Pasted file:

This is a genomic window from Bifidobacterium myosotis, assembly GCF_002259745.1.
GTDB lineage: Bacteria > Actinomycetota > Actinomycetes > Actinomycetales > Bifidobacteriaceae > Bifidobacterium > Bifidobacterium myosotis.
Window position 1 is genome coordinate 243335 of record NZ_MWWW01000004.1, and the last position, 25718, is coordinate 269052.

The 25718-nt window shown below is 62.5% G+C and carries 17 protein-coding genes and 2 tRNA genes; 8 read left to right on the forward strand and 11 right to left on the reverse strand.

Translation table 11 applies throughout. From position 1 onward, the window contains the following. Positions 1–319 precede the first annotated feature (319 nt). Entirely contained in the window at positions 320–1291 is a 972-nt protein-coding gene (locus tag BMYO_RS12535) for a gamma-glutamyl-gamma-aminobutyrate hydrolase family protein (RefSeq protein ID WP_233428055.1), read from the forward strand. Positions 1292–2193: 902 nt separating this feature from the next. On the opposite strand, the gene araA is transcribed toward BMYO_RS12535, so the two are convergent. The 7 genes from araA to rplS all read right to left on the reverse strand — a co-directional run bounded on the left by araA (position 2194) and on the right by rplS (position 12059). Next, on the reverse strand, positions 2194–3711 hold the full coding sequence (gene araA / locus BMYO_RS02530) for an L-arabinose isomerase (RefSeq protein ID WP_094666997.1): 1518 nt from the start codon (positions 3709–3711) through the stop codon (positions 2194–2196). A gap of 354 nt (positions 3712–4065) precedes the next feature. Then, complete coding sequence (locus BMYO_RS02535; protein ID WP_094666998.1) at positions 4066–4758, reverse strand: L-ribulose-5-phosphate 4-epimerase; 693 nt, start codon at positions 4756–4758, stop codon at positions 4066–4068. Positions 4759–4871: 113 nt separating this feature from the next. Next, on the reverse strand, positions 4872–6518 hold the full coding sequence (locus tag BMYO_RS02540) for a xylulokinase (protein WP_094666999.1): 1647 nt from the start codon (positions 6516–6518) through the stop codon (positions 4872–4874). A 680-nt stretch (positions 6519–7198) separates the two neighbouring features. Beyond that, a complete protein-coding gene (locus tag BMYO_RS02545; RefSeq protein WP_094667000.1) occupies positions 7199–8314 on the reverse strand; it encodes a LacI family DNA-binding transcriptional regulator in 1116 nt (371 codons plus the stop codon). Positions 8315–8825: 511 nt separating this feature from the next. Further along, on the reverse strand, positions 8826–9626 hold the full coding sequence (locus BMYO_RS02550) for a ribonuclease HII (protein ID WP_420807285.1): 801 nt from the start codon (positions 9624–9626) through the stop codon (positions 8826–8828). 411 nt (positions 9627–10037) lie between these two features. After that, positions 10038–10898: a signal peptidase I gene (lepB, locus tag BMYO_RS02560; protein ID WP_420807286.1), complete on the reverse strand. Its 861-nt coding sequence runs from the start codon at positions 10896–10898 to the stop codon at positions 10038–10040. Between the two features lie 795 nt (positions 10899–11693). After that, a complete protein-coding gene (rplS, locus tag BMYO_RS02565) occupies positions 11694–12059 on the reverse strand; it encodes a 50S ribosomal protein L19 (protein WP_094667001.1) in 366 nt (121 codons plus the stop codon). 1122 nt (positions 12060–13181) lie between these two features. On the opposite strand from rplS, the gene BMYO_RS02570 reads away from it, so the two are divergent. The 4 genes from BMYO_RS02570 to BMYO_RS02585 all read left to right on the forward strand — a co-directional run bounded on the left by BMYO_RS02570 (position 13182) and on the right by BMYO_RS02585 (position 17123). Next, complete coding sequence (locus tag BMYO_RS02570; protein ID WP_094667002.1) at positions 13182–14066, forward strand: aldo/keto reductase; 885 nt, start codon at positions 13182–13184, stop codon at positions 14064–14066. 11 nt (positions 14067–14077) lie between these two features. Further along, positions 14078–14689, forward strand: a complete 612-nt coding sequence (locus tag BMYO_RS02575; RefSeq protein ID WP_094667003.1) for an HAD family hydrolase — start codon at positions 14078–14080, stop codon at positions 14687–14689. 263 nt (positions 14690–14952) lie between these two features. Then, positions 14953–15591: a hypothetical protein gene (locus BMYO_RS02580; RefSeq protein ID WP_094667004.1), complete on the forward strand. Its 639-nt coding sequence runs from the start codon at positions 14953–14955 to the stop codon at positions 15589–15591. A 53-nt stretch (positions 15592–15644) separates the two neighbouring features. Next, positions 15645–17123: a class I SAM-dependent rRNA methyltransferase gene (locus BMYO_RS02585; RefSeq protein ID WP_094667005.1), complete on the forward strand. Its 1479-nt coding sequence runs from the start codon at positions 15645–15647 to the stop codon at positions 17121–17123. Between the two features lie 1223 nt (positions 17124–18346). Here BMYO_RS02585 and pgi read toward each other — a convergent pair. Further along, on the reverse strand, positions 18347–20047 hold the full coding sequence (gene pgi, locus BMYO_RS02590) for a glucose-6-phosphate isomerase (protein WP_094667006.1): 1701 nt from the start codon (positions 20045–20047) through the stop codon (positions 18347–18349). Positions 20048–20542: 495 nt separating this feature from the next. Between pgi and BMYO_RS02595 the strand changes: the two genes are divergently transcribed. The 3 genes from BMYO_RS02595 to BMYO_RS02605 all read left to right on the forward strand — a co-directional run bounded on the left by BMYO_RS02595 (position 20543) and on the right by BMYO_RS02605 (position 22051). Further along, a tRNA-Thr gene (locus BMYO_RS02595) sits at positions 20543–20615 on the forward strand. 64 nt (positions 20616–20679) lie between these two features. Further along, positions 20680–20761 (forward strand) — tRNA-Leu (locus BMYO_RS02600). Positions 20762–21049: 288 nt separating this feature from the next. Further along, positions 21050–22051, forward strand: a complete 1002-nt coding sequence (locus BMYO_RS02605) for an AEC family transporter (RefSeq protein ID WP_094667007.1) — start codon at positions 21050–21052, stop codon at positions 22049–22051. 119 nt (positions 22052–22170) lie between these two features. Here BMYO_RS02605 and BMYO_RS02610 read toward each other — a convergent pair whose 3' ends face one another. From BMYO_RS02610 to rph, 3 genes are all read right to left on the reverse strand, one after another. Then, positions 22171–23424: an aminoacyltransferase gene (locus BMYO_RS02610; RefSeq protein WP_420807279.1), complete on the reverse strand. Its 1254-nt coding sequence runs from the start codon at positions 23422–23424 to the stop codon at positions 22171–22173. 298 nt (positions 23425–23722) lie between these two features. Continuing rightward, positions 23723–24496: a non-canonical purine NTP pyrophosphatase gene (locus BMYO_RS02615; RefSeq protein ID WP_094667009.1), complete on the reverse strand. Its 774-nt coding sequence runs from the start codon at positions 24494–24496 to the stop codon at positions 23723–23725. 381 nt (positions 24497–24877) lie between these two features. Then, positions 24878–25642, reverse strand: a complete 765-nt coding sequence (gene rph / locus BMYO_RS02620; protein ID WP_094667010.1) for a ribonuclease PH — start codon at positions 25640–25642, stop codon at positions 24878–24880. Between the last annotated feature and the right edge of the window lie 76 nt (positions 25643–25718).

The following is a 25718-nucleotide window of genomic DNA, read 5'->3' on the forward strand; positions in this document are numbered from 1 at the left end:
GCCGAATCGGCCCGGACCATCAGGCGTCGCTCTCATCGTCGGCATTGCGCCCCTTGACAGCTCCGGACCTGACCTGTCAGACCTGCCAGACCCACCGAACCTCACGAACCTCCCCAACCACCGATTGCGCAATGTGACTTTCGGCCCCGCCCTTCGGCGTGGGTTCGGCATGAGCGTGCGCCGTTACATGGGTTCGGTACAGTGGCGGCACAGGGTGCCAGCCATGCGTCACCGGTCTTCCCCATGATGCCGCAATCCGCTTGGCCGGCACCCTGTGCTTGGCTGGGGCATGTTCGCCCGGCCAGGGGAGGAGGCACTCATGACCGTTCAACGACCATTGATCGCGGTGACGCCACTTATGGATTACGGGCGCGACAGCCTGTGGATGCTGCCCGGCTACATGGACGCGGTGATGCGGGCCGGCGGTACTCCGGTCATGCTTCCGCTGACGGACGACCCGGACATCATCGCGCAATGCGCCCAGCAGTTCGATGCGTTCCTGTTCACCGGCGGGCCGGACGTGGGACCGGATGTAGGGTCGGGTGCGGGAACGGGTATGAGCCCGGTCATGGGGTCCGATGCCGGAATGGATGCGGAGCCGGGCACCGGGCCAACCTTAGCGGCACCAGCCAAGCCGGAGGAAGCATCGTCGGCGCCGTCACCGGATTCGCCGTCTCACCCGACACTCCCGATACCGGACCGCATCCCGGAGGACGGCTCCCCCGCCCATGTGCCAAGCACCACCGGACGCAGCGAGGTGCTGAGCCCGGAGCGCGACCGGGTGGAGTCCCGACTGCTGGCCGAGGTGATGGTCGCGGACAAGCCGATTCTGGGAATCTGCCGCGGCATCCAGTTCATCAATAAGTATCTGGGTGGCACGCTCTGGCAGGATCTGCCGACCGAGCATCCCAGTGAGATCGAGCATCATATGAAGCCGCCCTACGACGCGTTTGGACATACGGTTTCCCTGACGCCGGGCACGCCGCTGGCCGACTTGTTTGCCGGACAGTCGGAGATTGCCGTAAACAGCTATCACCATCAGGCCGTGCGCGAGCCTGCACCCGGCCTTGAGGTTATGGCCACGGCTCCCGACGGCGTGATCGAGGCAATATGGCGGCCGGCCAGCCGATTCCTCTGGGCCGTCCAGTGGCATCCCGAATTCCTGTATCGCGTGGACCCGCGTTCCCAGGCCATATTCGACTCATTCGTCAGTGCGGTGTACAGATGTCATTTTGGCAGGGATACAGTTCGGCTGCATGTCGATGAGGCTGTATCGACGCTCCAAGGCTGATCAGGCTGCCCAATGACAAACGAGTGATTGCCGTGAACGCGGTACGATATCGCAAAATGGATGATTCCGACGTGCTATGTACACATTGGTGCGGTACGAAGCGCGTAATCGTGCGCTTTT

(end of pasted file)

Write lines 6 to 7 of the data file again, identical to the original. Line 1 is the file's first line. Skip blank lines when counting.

The following is a 25718-nucleotide window of genomic DNA, read 5'->3' on the forward strand; positions in this document are numbered from 1 at the left end:
GCCGAATCGGCCCGGACCATCAGGCGTCGCTCTCATCGTCGGCATTGCGCCCCTTGACAGCTCCGGACCTGACCTGTCAGACCTGCCAGACCCACCGAACCTCACGAACCTCCCCAACCACCGATTGCGCAATGTGACTTTCGGCCCCGCCCTTCGGCGTGGGTTCGGCATGAGCGTGCGCCGTTACATGGGTTCGGTACAGTGGCGGCACAGGGTGCCAGCCATGCGTCACCGGTCTTCCCCATGATGCCGCAATCCGCTTGGCCGGCACCCTGTGCTTGGCTGGGGCATGTTCGCCCGGCCAGGGGAGGAGGCACTCATGACCGTTCAACGACCATTGATCGCGGTGACGCCACTTATGGATTACGGGCGCGACAGCCTGTGGATGCTGCCCGGCTACATGGACGCGGTGATGCGGGCCGGCGGTACTCCGGTCATGCTTCCGCTGACGGACGACCCGGACATCATCGCGCAATGCGCCCAGCAGTTCGATGCGTTCCTGTTCACCGGCGGGCCGGACGTGGGACCGGATGTAGGGTCGGGTGCGGGAACGGGTATGAGCCCGGTCATGGGGTCCGATGCCGGAATGGATGCGGAGCCGGGCACCGGGCCAACCTTAGCGGCACCAGCCAAGCCGGAGGAAGCATCGTCGGCGCCGTCACCGGATTCGCCGTCTCACCCGACACTCCCGATACCGGACCGCATCCCGGAGGACGGCTCCCCCGCCCATGTGCCAAGCACCACCGGACGCAGCGAGGTGCTGAGCCCGGAGCGCGACCGGGTGGAGTCCCGACTGCTGGCCGAGGTGATGGTCGCGGACAAGCCGATTCTGGGAATCTGCCGCGGCATCCAGTTCATCAATAAGTATCTGGGTGGCACGCTCTGGCAGGATCTGCCGACCGAGCATCCCAGTGAGATCGAGCATCATATGAAGCCGCCCTACGACGCGTTTGGACATACGGTTTCCCTGACGCCGGGCACGCCGCTGGCCGACTTGTTTGCCGGACAGTCGGAGATTGCCGTAAACAGCTATCACCATCAGGCCGTGCGCGAGCCTGCACCCGGCCTTGAGGTTATGGCCACGGCTCCCGACGGCGTGATCGAGGCAATATGGCGGCCGGCCAGCCGATTCCTCTGGGCCGTCCAGTGGCATCCCGAATTCCTGTATCGCGTGGACCCGCGTTCCCAGGCCATATTCGACTCATTCGTCAGTGCGGTGTACAGATGTCATTTTGGCAGGGATACAGTTCGGCTGCATGTCGATGAGGCTGTATCGACGCTCCAAGGCTGATCAGGCTGCCCAATGACAAACGAGTGATTGCCGTGAACGCGGTACGATATCGCAAAATGGATGATTCCGACGTGCTATGTACACATTGGTGCGGTACGAAGCGCGTAATCGTGCGCTTTT